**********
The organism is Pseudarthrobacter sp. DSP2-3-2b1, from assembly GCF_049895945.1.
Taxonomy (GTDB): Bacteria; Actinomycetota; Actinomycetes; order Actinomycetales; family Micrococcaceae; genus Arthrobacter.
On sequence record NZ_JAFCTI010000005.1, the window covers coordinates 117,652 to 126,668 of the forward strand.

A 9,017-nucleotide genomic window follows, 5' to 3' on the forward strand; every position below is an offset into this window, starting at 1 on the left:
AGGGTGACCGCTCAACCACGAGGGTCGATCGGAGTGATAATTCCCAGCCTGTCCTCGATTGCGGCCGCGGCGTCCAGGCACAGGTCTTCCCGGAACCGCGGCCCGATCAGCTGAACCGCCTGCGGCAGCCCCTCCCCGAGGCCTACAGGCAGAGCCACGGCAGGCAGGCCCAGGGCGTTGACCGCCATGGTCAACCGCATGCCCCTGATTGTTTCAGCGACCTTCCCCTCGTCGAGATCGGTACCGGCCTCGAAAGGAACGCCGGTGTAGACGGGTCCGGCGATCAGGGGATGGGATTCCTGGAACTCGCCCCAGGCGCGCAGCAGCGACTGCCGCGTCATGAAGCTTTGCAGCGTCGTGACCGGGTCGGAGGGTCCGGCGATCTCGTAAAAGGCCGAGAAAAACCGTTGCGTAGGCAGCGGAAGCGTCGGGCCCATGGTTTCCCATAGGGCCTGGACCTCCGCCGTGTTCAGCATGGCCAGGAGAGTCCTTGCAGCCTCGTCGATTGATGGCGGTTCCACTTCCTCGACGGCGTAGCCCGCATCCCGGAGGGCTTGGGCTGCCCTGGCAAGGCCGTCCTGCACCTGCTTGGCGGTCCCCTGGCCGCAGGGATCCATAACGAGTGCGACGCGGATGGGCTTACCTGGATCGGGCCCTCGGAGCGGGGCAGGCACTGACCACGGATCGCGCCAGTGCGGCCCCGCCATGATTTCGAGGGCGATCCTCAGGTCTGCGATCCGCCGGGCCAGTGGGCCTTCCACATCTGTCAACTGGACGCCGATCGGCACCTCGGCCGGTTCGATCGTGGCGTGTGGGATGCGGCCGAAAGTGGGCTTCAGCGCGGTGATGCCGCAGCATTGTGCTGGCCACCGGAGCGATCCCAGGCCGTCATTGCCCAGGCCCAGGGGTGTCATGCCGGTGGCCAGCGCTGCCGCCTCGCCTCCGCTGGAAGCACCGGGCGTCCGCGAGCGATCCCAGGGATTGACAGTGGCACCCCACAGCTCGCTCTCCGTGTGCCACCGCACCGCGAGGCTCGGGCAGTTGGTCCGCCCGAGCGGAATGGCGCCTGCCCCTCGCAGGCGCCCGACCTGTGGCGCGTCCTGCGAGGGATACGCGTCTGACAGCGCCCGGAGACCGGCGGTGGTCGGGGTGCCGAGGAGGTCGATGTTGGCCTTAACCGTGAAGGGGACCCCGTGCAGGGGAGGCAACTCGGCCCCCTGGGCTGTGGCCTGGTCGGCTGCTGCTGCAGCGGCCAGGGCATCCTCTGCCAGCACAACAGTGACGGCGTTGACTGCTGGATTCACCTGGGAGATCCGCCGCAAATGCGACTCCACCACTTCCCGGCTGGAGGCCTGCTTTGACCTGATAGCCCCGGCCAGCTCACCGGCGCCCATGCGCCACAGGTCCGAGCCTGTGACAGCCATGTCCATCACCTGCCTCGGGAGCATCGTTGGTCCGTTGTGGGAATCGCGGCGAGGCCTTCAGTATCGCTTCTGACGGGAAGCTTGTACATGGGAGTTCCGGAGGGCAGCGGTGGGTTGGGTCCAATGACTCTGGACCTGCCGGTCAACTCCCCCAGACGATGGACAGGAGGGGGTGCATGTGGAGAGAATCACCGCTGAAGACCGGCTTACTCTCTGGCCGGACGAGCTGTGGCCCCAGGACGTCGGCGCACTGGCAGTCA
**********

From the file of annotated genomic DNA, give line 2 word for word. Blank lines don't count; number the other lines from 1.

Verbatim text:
Taxonomy (GTDB): Bacteria; Actinomycetota; Actinomycetes; order Actinomycetales; family Micrococcaceae; genus Arthrobacter.